Throughout my ministry, I have endeavored to find appropriate ways to hand on the light of God’s redeeming love to non-churchgoing people. Now at this time of aggressive and arrogant atheism, it seems to me that we need to revisit this task. The substance of the message of God’s gospel remains constant but the way we communicate it needs to be fine-tuned in every age. The reasoned apologetics of the twentieth century need to be re-cast for the twenty-first.
That said, in an interesting article in The Weekend Australian (October 28-29) entitled, ‘Idea of God is perfectly logical’, Greg Sheridan wrote: ‘…It is important to understand that there is nothing in reason that contradicts God. That our public culture so routinely suppresses this knowledge, mocks it and teaches the reverse, demonstrates just what a strange and dangerous cultural dead end we have wandered into. Yet even in our moment, in our society, there is already a nostalgia for God.
‘Reasoning from first principles, of course, is not even the primary rational way you can come to a rational knowledge of God. For it is one of the central realities of humanity, one of the deep mysteries of the human condition, that all truth involves a balance of truths. Rationality needs a context in order to be rational…’
Sheridan goes on to observe: ‘There are countless clues of God throughout the world and within humanity itself. There is the strange phenomenon of joy, the even stranger delight of humour, the inescapable intimation of meaning in beauty and music. There is the mystery of love, along with the equal mystery of our consciousness and our self-awareness…’
Once we get past the inconsistencies of the popular culture we often find that many will agree that God does exist but that he is unknowable – he is abstract, impersonal, and a mystery.
To return to words of Deuteronomy 6 that I have touched on over the last two weeks, we need to feel the sharpness and precision of verse 4: The Lord our God, the Lord is one.
The words speak of the supremacy, the unity, the uniqueness and the personality of God. The Hebrew word translated ‘one’ here can refer to more than one person. Significantly it is the same word that we find in Genesis 2:24: Therefore a man shall leave his father and his mother and hold fast to his wife, and they shall become one flesh.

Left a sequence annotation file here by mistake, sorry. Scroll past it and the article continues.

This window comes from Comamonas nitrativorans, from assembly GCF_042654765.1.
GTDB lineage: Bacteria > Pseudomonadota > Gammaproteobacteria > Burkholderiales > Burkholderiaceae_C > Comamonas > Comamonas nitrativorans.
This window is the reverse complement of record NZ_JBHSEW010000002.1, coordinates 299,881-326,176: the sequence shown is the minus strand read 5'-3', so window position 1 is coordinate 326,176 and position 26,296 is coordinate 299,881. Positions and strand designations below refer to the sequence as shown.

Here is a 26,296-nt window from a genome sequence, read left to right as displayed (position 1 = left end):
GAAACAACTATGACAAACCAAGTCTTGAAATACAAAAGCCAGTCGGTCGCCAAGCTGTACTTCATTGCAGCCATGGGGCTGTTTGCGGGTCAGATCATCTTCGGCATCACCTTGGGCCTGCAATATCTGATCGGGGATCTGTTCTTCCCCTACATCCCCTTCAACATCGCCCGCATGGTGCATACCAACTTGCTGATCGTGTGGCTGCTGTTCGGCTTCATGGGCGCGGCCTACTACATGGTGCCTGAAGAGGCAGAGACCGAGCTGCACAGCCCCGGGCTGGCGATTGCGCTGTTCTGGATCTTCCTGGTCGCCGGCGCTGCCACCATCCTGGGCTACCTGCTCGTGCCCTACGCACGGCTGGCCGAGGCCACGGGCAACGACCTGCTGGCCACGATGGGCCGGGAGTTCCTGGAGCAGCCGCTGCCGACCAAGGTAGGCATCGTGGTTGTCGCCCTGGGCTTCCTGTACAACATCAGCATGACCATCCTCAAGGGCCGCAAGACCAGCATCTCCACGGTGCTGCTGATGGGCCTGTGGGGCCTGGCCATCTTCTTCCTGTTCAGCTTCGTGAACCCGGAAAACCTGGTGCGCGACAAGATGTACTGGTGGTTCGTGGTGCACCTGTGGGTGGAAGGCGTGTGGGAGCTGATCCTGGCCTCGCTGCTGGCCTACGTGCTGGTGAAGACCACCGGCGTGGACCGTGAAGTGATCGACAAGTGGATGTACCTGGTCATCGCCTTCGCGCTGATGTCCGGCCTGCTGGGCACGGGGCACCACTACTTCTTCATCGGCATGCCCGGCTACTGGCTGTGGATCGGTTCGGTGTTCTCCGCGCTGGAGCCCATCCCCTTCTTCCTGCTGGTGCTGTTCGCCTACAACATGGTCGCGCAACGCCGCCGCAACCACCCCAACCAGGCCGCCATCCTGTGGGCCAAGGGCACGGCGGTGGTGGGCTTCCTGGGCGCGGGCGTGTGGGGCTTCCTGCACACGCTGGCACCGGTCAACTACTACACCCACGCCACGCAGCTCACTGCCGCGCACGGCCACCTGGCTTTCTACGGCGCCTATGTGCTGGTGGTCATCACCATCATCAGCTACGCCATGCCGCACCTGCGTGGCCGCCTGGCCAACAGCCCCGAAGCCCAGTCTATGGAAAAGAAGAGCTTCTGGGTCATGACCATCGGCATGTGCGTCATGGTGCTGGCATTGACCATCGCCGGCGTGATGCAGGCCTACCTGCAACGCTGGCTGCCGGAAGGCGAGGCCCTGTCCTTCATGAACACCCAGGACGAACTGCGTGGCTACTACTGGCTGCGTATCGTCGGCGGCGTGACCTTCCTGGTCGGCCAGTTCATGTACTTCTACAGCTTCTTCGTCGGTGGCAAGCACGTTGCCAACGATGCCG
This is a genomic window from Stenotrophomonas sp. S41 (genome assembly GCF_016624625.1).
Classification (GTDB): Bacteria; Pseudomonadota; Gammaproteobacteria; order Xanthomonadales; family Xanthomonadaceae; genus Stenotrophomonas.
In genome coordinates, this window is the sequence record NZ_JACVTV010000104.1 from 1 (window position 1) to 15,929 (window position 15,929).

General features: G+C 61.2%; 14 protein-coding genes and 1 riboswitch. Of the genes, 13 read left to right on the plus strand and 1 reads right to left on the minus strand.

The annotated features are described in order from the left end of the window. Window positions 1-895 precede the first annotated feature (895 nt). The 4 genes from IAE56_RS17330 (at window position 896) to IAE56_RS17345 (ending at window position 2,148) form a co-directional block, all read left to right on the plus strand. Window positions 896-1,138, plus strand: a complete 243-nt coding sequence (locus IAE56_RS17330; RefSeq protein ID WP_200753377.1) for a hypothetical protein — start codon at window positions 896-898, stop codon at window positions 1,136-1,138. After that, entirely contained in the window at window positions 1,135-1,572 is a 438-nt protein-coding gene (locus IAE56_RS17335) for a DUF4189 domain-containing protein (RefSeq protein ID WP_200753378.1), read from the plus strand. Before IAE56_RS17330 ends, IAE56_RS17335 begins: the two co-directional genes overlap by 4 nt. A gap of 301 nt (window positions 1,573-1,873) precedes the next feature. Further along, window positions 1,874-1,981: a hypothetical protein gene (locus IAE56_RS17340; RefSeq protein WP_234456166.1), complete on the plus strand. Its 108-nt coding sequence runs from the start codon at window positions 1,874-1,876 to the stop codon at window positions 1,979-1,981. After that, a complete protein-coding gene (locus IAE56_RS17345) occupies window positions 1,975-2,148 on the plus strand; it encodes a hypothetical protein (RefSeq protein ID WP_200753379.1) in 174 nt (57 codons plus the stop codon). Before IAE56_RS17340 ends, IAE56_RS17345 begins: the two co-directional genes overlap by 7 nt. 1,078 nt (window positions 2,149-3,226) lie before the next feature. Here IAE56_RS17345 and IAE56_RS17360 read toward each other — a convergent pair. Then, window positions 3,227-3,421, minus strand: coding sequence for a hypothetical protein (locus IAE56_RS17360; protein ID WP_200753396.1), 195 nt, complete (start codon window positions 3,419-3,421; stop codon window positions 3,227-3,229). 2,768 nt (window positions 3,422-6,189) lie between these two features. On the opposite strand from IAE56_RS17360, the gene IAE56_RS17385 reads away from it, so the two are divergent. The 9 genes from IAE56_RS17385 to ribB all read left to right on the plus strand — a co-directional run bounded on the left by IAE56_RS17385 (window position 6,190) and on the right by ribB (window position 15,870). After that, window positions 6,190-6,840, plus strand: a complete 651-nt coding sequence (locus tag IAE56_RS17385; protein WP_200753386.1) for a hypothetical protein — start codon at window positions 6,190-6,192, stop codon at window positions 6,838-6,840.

In the light of this meaning of the Hebrew word, one, it is consistent that in Genesis 1:26 and 27 we read, Then God said, “Let us make man in our image, after our likeness,…” So God created man in his own image, in the image of God he created him; male and female he created them.
Furthermore, it is not surprising that amongst Abraham’s three visitors (Genesis 18:1-21), the supernatural figure Jacob encountered (Genesis 28:1-17), the fourth man in the fiery furnace (Daniel 3:24-25) was the pre-incarnate Son of God. We so often forget that the God of the Old Testament is the same as in the new. The one God exists in three persons. But I digress.
The God of Deuteronomy 6 is not an abstract being, without meaning or message. The language of Lord and unity (as we learn) implies personality – indeed, more than one person who enjoys a relationship and who speak. Deuteronomy 6 reveals the God who is Lord and who is passionately committed to being known and being loved by his people.
This theme is even more evident in the New Testament where we read in Philippians 2: At the name of Jesus every knee shall bow, every tongue will confess him as Lord, to the glory of God the Father (2:11).
Every generation needs to hear these truths so that they come and live under them.
The French poet, writer, and aviator, Antoine de Saint-Exupéry, once observed: If you want to build a ship, don’t drum up the men to gather wood, divide the work, and give orders. Instead, teach them to yearn for the vast and endless sea.
Given our task of handing on the light of God’s truth found in Christ, perhaps we need to start considering ways we can paint a larger picture of life, lifting people’s gaze from the ground to the reality of God who has not only given us our existence, but also the opportunity to experience life in all its fullness and joy.
How important it is that we keep before us God’s words to his people: Hear, O Israel: The Lord our God, the Lord is one. You shall love the Lord your God with all your heart and with all your soul and with all your might.
© John G. Mason – www.anglicanconnection.com